When nostalgia gets in the way of grace

I have loved the city of Caen, in Normandy, since I first came here years ago for a summer school at its university. The university was founded by John of Lancaster in 1432, though the modern campus dates from the 1960s and is architecturally pretty brutal. Two-thirds of the city, the university included, was destroyed in a bombardment as Allied battle groups sought to break out from the Normandy beach-heads and met fierce resistance. The areas that survived intact give an impression of the charm and beauty of the city before.

There are substantial ruins of a colossal castle and two beautiful extant Romanesque abbey churches, the Abbaye aux Hommes and the Abbaye aux Dames, at different ends of the old city. They house the tombs of their founders, William the Conquerer and his Queen Matilda respectively. Both were desecrated during the French Revolution and the monastic buildings were seized for government offices.

The abbey churches are still places of worship and as straight and proud as when they were built. The smaller Abbaye aux Dames is virtually unaltered externally. Seeing it was, for me, a kind of homecoming. We had in the Norfolk village where I spent some time as a youth, the ruins of a Cluniac priory built by the Norman invaders at more or less the same time as the Abbaye aux Dames was built.

Seeing the Abbaye aux Dames was like seeing Castle Acre Priory church as it would have been. I used to go down to the ruins at full moon to see the broken outlines touched by the moonlight, and softened and bathed in a lustre which somehow made the destruction less painful. In that light it was possible to see shapes and silhouettes not visible by day, giving the impression of a living thing which changed shape and even regenerated. I would entertain the fond imagination that one night I might come down and find the place entirely whole again and a ghostly choir of monks at their devotions in a candlelit church. I never did, of course, but seeing the abbey in Caen was a powerful experience of recognition – and, I would say, of spiritual healing.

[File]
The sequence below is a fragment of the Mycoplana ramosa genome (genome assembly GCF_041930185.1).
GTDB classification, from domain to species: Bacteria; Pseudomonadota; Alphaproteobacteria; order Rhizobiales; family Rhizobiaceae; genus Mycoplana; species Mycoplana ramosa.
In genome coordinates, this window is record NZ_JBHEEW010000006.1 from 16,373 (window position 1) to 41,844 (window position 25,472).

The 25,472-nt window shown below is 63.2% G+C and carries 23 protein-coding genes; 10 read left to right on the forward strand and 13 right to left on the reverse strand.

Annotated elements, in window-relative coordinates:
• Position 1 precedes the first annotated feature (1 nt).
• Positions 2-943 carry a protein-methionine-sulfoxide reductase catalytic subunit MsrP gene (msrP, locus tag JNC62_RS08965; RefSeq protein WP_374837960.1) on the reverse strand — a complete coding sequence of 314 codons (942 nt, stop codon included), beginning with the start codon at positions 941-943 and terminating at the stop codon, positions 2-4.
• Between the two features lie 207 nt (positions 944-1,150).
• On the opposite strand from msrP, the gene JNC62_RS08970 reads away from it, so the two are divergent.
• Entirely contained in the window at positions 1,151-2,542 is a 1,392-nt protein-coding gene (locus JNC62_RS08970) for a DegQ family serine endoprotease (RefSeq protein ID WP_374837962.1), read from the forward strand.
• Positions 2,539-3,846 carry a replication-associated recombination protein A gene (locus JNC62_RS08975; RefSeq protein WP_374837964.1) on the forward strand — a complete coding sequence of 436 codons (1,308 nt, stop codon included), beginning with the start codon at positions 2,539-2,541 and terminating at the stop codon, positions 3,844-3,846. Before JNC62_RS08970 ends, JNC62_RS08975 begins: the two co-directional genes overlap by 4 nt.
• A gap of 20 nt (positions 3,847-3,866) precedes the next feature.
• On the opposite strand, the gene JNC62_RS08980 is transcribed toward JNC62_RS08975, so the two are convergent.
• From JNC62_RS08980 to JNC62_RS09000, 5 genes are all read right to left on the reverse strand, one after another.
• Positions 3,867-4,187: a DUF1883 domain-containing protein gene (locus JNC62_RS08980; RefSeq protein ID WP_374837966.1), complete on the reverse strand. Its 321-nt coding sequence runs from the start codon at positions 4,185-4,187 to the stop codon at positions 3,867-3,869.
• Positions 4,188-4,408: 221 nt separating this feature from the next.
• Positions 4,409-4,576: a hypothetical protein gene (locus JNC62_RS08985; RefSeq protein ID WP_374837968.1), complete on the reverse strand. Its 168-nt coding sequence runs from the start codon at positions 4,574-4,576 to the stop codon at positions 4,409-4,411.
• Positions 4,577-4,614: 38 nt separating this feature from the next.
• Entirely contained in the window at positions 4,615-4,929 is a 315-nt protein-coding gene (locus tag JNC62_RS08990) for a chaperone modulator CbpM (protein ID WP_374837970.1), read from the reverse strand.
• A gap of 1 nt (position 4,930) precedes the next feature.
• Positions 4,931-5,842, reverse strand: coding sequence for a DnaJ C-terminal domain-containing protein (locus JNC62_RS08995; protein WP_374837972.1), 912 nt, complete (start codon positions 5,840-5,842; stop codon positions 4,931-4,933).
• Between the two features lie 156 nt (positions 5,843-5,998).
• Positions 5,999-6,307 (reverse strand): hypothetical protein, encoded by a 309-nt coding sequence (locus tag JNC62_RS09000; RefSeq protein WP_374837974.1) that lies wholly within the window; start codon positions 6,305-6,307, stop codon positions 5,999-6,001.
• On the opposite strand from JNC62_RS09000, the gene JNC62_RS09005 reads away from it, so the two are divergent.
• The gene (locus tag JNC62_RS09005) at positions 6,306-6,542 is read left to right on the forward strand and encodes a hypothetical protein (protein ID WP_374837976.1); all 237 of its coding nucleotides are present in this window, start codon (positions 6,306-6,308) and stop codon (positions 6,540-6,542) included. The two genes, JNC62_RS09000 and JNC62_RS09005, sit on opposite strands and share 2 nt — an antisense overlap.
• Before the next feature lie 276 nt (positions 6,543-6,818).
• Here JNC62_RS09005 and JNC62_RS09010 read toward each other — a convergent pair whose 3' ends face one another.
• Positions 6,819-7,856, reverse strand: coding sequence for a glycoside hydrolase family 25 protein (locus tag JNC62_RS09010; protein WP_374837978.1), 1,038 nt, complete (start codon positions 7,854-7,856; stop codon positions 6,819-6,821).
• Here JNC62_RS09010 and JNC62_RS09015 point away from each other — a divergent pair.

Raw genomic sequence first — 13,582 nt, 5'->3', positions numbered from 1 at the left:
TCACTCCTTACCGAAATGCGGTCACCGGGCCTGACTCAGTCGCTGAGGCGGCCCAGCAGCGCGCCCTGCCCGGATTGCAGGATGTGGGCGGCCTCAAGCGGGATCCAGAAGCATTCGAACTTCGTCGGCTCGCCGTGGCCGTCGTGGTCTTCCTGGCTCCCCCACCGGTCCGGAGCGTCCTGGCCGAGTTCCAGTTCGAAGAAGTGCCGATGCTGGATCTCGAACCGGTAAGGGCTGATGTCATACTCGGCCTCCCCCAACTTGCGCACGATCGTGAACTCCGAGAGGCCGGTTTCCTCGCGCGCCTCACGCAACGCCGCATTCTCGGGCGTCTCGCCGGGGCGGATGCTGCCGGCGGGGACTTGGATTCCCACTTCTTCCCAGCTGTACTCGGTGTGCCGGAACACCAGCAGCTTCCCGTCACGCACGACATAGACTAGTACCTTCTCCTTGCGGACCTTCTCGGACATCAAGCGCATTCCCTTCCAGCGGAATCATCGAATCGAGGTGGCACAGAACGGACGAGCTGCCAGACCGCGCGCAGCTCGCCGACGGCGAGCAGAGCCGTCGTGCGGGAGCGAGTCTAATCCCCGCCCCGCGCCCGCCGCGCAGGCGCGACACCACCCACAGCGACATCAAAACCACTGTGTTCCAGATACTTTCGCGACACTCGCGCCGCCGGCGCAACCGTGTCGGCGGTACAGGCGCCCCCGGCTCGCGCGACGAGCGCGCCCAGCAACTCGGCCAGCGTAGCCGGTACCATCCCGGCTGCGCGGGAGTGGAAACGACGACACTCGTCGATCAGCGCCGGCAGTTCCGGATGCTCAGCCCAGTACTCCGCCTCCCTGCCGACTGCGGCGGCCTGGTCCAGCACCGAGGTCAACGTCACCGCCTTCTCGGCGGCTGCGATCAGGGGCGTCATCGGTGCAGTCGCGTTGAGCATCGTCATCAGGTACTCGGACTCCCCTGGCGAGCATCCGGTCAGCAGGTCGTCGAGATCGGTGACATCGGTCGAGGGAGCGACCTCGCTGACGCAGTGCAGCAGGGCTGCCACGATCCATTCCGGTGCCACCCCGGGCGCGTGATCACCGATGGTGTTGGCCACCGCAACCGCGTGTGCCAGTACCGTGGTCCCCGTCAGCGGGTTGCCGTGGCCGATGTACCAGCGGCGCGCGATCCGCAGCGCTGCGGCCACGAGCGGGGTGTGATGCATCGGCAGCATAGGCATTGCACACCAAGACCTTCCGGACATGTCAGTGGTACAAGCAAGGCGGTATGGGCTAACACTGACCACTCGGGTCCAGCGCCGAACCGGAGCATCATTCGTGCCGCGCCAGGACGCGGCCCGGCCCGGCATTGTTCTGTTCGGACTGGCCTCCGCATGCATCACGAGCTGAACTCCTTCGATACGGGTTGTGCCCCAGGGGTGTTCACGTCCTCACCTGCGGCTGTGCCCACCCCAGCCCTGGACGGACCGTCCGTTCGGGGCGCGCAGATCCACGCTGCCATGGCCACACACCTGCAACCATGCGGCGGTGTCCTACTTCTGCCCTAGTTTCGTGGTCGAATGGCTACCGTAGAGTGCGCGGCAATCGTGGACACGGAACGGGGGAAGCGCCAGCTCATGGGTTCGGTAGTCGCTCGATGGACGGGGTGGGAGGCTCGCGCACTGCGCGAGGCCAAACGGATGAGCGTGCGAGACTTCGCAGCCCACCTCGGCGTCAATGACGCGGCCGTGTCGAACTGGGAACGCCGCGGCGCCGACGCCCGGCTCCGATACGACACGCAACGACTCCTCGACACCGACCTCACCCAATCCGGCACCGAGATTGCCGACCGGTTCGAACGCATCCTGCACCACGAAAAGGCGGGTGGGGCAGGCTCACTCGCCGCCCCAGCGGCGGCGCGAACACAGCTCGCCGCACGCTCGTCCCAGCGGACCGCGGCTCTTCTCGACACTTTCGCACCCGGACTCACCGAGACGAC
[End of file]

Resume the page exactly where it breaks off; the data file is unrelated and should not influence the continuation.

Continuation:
In some analogous but opposite way to how St Francis heard a call to “rebuild my church” and related this to what he could see, rather than something more abstract, I think that in longing for the restoration and completion of a holy place I was actually longing for the completion of the temple that was my own body. An image of what the priory was when it was newly built was a powerful reminder of what baptism had given me, what sin had damaged and what grace could restore. I think that a lot of spirituality about “accepting yourself as you are” can be a little like Ruskin’s reflections on the sublime.

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